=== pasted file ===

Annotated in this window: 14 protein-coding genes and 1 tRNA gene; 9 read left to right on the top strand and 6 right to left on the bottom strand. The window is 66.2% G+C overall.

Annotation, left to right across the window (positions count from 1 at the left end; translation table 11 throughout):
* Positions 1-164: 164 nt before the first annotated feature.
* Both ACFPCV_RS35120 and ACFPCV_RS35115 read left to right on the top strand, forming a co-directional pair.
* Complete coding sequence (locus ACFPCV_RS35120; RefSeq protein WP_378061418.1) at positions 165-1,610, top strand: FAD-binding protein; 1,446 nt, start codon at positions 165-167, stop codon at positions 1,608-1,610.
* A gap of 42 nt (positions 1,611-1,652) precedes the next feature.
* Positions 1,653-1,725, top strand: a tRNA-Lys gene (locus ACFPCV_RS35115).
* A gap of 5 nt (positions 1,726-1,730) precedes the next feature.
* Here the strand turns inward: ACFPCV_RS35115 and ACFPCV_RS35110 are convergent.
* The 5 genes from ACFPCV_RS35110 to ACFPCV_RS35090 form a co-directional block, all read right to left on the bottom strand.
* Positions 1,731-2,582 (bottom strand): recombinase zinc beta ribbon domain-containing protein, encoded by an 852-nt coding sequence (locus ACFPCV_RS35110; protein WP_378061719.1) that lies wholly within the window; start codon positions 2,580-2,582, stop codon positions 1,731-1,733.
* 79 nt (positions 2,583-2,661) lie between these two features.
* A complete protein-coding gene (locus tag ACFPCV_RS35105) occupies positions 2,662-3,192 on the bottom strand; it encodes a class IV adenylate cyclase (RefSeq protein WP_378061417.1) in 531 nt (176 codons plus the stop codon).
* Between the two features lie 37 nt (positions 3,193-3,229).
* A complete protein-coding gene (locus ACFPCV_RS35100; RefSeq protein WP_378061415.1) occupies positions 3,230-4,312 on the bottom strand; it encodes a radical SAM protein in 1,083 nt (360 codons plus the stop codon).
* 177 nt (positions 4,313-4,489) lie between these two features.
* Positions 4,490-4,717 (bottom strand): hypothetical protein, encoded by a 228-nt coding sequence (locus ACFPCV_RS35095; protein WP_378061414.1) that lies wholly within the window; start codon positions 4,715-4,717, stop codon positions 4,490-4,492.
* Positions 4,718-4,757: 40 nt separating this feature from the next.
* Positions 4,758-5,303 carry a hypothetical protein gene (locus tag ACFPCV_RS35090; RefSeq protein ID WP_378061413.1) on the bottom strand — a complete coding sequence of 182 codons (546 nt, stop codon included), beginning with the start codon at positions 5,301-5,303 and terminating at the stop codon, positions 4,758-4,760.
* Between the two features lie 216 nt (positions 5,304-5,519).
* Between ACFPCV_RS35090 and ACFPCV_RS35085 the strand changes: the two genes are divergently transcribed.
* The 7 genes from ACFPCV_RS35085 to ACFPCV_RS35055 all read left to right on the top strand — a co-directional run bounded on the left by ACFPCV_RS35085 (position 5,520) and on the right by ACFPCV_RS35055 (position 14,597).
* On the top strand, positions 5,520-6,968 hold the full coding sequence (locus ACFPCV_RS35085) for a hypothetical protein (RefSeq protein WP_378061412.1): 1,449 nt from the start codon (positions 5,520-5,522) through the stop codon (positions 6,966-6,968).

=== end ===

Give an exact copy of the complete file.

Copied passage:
Annotated in this window: 14 protein-coding genes and 1 tRNA gene; 9 read left to right on the top strand and 6 right to left on the bottom strand. The window is 66.2% G+C overall.

Annotation, left to right across the window (positions count from 1 at the left end; translation table 11 throughout):
* Positions 1-164: 164 nt before the first annotated feature.
* Both ACFPCV_RS35120 and ACFPCV_RS35115 read left to right on the top strand, forming a co-directional pair.
* Complete coding sequence (locus ACFPCV_RS35120; RefSeq protein WP_378061418.1) at positions 165-1,610, top strand: FAD-binding protein; 1,446 nt, start codon at positions 165-167, stop codon at positions 1,608-1,610.
* A gap of 42 nt (positions 1,611-1,652) precedes the next feature.
* Positions 1,653-1,725, top strand: a tRNA-Lys gene (locus ACFPCV_RS35115).
* A gap of 5 nt (positions 1,726-1,730) precedes the next feature.
* Here the strand turns inward: ACFPCV_RS35115 and ACFPCV_RS35110 are convergent.
* The 5 genes from ACFPCV_RS35110 to ACFPCV_RS35090 form a co-directional block, all read right to left on the bottom strand.
* Positions 1,731-2,582 (bottom strand): recombinase zinc beta ribbon domain-containing protein, encoded by an 852-nt coding sequence (locus ACFPCV_RS35110; protein WP_378061719.1) that lies wholly within the window; start codon positions 2,580-2,582, stop codon positions 1,731-1,733.
* 79 nt (positions 2,583-2,661) lie between these two features.
* A complete protein-coding gene (locus tag ACFPCV_RS35105) occupies positions 2,662-3,192 on the bottom strand; it encodes a class IV adenylate cyclase (RefSeq protein WP_378061417.1) in 531 nt (176 codons plus the stop codon).
* Between the two features lie 37 nt (positions 3,193-3,229).
* A complete protein-coding gene (locus ACFPCV_RS35100; RefSeq protein WP_378061415.1) occupies positions 3,230-4,312 on the bottom strand; it encodes a radical SAM protein in 1,083 nt (360 codons plus the stop codon).
* 177 nt (positions 4,313-4,489) lie between these two features.
* Positions 4,490-4,717 (bottom strand): hypothetical protein, encoded by a 228-nt coding sequence (locus ACFPCV_RS35095; protein WP_378061414.1) that lies wholly within the window; start codon positions 4,715-4,717, stop codon positions 4,490-4,492.
* Positions 4,718-4,757: 40 nt separating this feature from the next.
* Positions 4,758-5,303 carry a hypothetical protein gene (locus tag ACFPCV_RS35090; RefSeq protein ID WP_378061413.1) on the bottom strand — a complete coding sequence of 182 codons (546 nt, stop codon included), beginning with the start codon at positions 5,301-5,303 and terminating at the stop codon, positions 4,758-4,760.
* Between the two features lie 216 nt (positions 5,304-5,519).
* Between ACFPCV_RS35090 and ACFPCV_RS35085 the strand changes: the two genes are divergently transcribed.
* The 7 genes from ACFPCV_RS35085 to ACFPCV_RS35055 all read left to right on the top strand — a co-directional run bounded on the left by ACFPCV_RS35085 (position 5,520) and on the right by ACFPCV_RS35055 (position 14,597).
* On the top strand, positions 5,520-6,968 hold the full coding sequence (locus ACFPCV_RS35085) for a hypothetical protein (RefSeq protein WP_378061412.1): 1,449 nt from the start codon (positions 5,520-5,522) through the stop codon (positions 6,966-6,968).